Social Security number phone scams are on the rise, with new variations emerging every day. These scams can often seem real and are very dangerous.
One particular phone scam where scammers impersonate IRS agents has made a reappearance. But, this time there’s a twist.
Here’s what you need to know about this scam and what to do if you’re contacted.
How does this Social Security number phone scam work?
In this phone scam, scammers will call and threaten to suspend or cancel your Social Security number. They’ll say you have overdue taxes and request immediate payment, likely via wire transfer, prepaid debit card, or gift card. They might even threaten to involve law enforcement if you don’t cooperate.
No matter how convincing the call sounds, this is a scam!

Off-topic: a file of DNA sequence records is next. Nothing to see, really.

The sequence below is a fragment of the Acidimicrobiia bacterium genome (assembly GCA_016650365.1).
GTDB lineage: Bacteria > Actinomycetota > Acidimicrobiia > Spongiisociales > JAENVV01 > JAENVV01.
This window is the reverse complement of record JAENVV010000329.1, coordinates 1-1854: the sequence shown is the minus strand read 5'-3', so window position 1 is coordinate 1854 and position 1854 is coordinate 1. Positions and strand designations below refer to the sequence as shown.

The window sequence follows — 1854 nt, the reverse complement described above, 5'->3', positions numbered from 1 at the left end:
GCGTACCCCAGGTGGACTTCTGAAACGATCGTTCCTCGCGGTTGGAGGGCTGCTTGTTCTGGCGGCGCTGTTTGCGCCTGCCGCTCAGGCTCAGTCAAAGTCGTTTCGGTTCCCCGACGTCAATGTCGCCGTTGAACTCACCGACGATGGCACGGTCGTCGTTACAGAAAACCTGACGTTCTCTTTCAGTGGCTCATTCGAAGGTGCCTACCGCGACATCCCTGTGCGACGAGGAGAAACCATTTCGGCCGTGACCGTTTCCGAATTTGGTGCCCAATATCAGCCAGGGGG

The IRS and its private collection agencies will never threaten you. If you do owe payment and are assigned to an IRS-authorized collection agency, you’ll first receive notification by mail – not phone. You’ll then have the right to review and question the amount owed before any payment is required.
When in doubt, ask the caller to verify their identity. A legitimate caller should be able to reference the Taxpayer Authentication Number that’s included in your private collection agency assignment letters.
What should I do if I’m targeted?
If you receive one of these calls, hang up immediately! Don’t give out any personal or payment information over the phone. Then, report the call to the following places:
- Treasury Inspector General for Tax Administration
- The IRS at firstname.lastname@example.org – be sure to put “IRS Phone Scam” in the subject line of the email and include the caller ID and callback number of the scammer
- Federal Trade Commission – add “IRS Phone Scam” in the notes
By staying vigilant and up-to-date with the latest scams, you can keep yourself – and your business – safe.